When knowledge of magic's return to Earth first became common, it was a disaster akin to the Great Depression, World Wars One and Two, the fall of the Iron Curtain, and several Third-World famines all taking place simultaneously. The initial shock, called the Mage Wars and the Mage Depression, lasted eight years before things began to recover. Earth's population was reduced by about half, most of the losses taking place in the Third World and China.
One of the things that kept the disaster from being total is that the Great Powers never exchanged nukes. A big reason why not is that in Fortress Israel's maneuvering against and manipulations of the Twin Caliphates, tactical nukes worked at first but then quit going off. The Great Powers were not at all sure their arsenals would work, and they didn't want to prove they didn't work by launching a first strike that fizzled out.
Once things calmed down, though, quality of life in the First World, the portions of the former Communist Bloc close to the First World – China, Eastern Europe, and North Vietnam – and the rest of North American – Mexico and Central America – became very good. Think the 1950s economic recovery on steroids.
In those places, health care is excellent. Not only is conventional medicine available, but so is magical healing. The best physicians are also magicians. Furthermore, our current medical cartel has been shot like a rabid dog. It's illegal for magical healers who aren't physicians to practice medicine, but those laws are routinely ignored or evaded through loopholes. (If your pastor happens to be a magician, prayer works.)
Technology hasn't stagnated; it has accelerated faster than our real-world technology. It had an eight-year hiatus that we didn't experience, but their science has ways of probing and testing reality that we just can't do. I haven't worked it out completely yet, but I'm leaning towards having their technology be a bit ahead of ours. In their 2019, they already have self-driving cars, embryo selection, and quantum computing. In other words, stuff we expect over the next decade or so, they already have, at least in the First World.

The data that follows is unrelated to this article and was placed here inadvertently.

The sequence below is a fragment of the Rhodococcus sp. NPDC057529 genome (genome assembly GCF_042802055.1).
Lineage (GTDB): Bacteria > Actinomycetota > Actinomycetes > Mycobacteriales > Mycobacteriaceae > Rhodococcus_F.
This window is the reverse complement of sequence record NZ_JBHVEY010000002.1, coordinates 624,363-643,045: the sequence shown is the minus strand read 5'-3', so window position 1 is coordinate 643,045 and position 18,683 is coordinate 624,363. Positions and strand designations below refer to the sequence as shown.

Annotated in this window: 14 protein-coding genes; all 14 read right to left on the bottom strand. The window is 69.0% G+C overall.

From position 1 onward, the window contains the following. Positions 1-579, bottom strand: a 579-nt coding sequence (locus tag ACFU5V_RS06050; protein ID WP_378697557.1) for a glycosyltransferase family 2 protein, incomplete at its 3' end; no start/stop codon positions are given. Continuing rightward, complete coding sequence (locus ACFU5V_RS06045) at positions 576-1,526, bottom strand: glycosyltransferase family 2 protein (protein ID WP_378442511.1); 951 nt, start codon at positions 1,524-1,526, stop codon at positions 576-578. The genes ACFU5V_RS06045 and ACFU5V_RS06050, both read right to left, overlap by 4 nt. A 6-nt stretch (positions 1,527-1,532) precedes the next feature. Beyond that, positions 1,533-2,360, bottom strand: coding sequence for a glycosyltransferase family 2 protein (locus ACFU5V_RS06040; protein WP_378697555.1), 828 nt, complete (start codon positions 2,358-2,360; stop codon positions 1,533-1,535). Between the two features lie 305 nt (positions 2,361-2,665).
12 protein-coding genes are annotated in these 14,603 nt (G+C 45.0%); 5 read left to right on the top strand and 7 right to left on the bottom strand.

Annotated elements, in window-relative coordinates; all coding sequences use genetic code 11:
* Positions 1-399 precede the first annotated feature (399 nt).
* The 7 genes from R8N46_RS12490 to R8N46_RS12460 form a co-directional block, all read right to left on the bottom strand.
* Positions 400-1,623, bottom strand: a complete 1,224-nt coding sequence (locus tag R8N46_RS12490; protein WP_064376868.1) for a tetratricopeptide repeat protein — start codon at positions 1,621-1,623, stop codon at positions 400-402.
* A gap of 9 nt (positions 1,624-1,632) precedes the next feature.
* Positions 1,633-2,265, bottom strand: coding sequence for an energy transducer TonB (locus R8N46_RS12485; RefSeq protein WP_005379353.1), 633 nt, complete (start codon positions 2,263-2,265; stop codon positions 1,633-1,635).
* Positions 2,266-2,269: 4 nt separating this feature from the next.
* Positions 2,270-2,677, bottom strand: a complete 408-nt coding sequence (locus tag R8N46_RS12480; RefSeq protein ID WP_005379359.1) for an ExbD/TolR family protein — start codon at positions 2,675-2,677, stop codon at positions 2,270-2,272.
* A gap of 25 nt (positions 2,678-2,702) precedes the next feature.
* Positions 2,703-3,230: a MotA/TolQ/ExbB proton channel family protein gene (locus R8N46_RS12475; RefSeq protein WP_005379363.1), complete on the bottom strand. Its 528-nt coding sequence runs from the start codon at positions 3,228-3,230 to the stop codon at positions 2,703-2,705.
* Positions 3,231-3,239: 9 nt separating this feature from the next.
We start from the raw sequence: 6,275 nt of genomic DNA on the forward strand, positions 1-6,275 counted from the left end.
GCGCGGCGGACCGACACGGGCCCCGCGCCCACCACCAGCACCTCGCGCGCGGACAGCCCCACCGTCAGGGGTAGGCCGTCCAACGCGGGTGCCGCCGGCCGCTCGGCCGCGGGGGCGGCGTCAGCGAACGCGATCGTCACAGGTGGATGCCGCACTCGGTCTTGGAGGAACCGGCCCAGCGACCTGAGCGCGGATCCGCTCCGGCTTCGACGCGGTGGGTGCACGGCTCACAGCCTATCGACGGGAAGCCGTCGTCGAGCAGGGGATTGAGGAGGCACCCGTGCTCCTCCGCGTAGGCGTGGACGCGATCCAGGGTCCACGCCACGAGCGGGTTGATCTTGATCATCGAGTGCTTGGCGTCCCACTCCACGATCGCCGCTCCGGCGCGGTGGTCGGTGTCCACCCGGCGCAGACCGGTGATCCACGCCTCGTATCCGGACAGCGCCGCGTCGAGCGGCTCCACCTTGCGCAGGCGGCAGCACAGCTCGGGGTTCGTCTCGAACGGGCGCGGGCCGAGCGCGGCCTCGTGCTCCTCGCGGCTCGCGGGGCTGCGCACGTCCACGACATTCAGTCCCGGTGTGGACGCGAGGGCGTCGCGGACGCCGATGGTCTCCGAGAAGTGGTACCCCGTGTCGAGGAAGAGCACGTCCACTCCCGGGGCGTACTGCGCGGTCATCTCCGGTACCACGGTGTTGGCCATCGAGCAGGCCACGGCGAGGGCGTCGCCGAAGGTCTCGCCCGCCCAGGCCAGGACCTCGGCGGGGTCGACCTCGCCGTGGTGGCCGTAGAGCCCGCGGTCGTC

Other parts of the world are a different story. South Asia, sub-Saharan Africa, Oceania outside the control of Australia and New Zealand, most of South America except the Southern Cone, and the Great Steppe that stretches between Europa and East Asia are now all under the control of wizard warlords and shamans. During the Mage Crises, they suffered tremendous population losses through famine and a whole bunch of simultaneous wars. (An alliance between the United States and Canada flatly conquered Mexico and Central America in self-defense.)
Yes, certainly. This is one of the motivations for gaining magic. It doesn't work as well as becoming a magician oneself, but mages definitely can and do keep others alive longer and healthier. Non-magician centenarians are becoming common. I'm still working out the numbers, which is why I need plausible estimates for fifty-somethings, but the world I'm building may very well end up being a gerontocracy, which will have implications for possible storylines.
It definitely varies with socioeconomic status. The poorer you are, the more likely you are to take the chance. That is why, during the initial crises, the poorer parts of the world and the poorer parts of the richer world collapsed so badly. Warring warlords became common almost immediately.
As things have settled into a post-crises steady(ish) state, it is definitely a custom at certain inflection points in life, in these parts of the world especially, for people to seriously consider becoming magicians. Early adulthood (say 16 to 20), in an attempt to gain social status, and then again at the start of late middle age (fiftyish), for both the mathematical-biological reason already stated and the desire to become a protector of one's family, would be the two most prominent of those points.
I suspect that beginning of old age (65ish) would be another. It prevents one from becoming a burden, one way or another.